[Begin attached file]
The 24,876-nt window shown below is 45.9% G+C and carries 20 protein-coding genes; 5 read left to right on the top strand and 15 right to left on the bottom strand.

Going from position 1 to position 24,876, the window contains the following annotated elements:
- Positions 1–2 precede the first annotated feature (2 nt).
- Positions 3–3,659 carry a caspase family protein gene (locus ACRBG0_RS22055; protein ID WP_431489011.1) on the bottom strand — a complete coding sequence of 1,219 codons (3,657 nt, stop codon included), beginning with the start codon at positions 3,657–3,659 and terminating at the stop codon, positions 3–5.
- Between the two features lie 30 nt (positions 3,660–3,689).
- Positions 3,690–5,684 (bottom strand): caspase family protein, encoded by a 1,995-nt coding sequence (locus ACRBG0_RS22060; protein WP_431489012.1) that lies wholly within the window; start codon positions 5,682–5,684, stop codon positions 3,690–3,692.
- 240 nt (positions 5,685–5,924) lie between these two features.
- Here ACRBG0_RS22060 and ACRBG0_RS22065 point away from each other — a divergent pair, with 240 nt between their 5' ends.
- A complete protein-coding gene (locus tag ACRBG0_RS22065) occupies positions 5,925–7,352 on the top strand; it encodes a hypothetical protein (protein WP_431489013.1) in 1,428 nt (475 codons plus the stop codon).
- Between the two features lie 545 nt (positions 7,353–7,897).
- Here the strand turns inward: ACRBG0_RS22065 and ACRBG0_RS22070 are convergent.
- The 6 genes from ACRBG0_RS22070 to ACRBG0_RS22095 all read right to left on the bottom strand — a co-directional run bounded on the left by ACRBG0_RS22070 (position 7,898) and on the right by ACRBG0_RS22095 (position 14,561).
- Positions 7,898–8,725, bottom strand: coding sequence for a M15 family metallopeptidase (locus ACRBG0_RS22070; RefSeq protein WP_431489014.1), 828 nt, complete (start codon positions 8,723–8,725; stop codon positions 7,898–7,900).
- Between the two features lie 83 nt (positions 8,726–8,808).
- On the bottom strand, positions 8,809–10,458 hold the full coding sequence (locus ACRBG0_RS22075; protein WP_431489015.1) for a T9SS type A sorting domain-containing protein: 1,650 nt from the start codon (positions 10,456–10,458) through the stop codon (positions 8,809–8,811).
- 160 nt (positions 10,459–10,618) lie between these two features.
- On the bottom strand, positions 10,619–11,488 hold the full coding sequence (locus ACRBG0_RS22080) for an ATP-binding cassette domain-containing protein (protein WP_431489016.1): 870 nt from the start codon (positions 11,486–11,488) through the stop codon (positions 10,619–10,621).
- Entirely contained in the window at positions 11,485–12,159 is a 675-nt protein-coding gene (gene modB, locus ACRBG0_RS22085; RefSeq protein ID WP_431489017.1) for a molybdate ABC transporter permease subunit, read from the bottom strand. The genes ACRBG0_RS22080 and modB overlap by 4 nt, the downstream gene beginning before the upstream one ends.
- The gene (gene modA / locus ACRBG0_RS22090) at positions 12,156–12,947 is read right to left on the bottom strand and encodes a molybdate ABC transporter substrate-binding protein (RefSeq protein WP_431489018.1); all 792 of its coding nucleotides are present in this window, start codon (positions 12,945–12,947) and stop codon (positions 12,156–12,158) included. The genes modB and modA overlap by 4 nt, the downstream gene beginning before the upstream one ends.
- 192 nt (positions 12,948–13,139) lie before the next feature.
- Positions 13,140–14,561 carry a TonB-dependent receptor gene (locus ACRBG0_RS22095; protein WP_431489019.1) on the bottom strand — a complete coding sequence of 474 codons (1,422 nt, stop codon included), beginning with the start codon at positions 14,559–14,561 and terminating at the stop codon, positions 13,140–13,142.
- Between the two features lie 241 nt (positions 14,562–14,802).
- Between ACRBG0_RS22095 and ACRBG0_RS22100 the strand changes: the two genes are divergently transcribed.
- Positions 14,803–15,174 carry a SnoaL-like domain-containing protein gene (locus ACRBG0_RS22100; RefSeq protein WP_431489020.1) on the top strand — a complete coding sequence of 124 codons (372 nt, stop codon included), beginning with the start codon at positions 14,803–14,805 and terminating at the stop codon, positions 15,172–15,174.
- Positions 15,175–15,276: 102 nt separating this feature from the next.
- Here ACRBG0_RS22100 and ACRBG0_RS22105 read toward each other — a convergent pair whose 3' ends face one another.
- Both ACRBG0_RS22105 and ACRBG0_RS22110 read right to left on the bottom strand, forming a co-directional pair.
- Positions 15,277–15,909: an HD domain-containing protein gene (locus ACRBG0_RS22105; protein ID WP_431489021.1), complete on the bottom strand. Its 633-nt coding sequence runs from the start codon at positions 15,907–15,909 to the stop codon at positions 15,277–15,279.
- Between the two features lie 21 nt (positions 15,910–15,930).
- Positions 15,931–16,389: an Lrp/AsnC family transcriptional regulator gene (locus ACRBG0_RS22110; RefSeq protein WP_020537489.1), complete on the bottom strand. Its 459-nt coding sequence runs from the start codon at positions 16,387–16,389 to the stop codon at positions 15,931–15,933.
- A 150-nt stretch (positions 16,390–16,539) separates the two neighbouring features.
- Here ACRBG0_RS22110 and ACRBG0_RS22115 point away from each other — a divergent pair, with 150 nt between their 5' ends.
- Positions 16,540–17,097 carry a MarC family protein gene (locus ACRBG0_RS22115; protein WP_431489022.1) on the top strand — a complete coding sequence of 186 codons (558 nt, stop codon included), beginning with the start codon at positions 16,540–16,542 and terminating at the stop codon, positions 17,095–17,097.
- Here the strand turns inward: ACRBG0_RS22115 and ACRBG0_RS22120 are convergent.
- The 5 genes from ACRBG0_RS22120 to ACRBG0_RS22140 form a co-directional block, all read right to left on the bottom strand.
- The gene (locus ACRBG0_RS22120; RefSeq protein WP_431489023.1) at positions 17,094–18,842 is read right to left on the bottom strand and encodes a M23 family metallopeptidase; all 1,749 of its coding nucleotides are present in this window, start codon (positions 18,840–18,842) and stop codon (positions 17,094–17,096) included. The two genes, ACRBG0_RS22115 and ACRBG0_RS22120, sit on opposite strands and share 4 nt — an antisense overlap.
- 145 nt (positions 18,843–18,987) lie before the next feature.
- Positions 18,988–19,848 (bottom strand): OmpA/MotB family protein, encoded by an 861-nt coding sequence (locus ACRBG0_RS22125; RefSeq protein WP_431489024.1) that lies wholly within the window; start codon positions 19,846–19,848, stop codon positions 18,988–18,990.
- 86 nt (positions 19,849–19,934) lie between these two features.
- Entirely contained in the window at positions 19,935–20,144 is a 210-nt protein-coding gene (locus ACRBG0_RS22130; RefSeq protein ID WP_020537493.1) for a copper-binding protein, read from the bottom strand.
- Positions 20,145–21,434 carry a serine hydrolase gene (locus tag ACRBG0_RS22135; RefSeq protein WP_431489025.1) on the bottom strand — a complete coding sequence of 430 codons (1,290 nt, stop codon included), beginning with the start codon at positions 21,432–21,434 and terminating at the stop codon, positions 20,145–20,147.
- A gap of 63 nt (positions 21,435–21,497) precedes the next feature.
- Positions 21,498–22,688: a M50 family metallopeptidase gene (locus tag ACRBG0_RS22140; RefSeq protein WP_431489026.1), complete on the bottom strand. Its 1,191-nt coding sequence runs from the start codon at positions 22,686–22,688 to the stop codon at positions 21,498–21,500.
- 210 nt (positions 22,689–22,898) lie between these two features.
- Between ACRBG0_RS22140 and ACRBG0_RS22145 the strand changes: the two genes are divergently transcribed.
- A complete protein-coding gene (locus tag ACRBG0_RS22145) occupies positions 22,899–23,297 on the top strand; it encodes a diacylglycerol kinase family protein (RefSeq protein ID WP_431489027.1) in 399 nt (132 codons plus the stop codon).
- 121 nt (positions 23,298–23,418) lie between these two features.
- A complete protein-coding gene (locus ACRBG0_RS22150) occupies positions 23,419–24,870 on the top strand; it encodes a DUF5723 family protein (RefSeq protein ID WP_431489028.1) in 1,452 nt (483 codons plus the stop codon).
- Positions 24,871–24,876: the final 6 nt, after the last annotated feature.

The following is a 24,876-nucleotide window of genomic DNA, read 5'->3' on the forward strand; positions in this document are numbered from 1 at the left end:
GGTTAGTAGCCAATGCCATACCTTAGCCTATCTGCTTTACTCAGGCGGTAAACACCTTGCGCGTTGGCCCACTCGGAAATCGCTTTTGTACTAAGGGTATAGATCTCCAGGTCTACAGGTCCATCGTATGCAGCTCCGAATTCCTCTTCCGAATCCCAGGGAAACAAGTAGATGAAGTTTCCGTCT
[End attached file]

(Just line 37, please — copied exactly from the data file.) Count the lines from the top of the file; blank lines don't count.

- 145 nt (positions 18,843–18,987) lie before the next feature.